Legislative Assembly for the ACT: 1998 Week 5 Hansard (25 August) . . Page.. 1312 ..
MR WOOD (continuing):
There is a clash of cultures here. I deny your right as First Minister to impose football as the principal culture of the territory. I separately protest the deprivations which this narrow budgetary decision has upon the quality of my child's education, which now also threatens her access to tertiary studies. She is a punctilious, if not brilliant, student with a principal love of cello and music.
I would hope and expect that those few persons elected by an anonymous voting system will respond to these protests, which rise to anger, at the insensitive actions exposed by this initially secret decision.
It pains me that I am put in a position of writing in such strong language to those whom I expect to represent the interests of the people of Canberra, including my child. This letter is addressed to you and your government in terms of barely repressed anger. By all means, fill your own Saturday afternoon at football matches. But I request, indeed demand, that you and your administration stand back and reconsider a decision which has abandoned what others regard as a more important side of Canberra's life.
Mr Speaker, he wants an answer. He has not had one yet.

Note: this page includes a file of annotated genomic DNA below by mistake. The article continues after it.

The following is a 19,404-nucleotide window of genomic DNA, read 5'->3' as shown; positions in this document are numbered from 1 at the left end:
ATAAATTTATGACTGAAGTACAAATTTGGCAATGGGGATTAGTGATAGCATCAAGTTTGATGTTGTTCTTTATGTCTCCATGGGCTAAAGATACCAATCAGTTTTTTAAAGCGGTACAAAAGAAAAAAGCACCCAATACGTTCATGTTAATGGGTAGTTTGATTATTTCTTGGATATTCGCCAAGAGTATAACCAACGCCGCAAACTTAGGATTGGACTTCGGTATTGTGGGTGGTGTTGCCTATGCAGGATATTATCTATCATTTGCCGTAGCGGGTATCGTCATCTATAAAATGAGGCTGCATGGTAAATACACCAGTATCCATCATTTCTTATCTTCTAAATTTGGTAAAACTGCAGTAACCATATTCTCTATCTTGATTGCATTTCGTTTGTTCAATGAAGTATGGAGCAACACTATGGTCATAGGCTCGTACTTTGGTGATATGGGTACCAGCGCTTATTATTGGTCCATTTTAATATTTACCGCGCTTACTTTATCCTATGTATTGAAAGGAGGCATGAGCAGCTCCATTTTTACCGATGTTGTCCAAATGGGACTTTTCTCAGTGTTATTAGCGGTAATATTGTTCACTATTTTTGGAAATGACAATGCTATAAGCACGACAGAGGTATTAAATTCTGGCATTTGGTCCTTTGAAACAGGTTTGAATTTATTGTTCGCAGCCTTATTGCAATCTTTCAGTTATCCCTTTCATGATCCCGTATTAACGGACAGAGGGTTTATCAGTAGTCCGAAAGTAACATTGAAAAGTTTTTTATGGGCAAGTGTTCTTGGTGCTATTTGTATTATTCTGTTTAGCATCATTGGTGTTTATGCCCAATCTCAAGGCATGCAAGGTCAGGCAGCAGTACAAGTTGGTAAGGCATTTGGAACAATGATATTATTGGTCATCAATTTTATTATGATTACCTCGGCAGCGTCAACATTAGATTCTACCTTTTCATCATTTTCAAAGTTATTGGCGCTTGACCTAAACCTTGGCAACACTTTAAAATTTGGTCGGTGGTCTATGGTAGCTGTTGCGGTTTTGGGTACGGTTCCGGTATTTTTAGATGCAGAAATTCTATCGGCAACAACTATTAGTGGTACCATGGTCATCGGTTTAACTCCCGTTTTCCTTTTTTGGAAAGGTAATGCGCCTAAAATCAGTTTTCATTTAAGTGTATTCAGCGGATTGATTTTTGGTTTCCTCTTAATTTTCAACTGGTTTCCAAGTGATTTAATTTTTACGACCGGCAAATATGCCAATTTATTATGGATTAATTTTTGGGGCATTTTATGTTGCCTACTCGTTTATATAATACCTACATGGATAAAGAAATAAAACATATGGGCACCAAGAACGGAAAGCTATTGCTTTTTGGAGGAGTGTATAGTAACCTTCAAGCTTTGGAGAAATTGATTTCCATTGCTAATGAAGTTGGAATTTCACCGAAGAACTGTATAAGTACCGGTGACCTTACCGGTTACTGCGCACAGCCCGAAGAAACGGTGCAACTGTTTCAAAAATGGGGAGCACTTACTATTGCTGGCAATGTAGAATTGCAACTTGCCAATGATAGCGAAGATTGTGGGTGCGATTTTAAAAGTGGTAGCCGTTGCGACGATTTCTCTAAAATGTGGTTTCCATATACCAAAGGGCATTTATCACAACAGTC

MR MOORE (Minister for Health and Community Care) (6.58): Mr Speaker, this evening in the adjournment debate I would like to use the opportunity to warn people about black market naltrexone. It is a warning particularly to heroin users that I hope will go into the media. It has recently come to my attention that injecting drug users are buying naltrexone on the black market as a form of home detoxification. Clearly these are people who have a desire to get off heroin and are using black market naltrexone in this way. Despite all the media attention given to it, naltrexone is not a wonder drug and should be used only within a strictly controlled treatment program. I strongly urge people not to buy naltrexone on the street. Used inappropriately, naltrexone is very dangerous. It will precipitate very severe withdrawal. Symptoms are intolerable and cannot be controlled by Rohypnol. There is a general rumour that that is the case. It is wrong. Severe withdrawal symptoms may lead people to use heroin. The usual dose of heroin will be blocked by naltrexone, and there is a very real risk that larger doses of heroin used to override the naltrexone will lead to overdoses. Mr Speaker, there is a great danger here for people trying to do something about their addiction. We do have people who can deal with that. The first place people should go is perhaps the Drug Referral and Information Centre - there they will be guided into assistance - rather than using this sort of method to withdraw from heroin.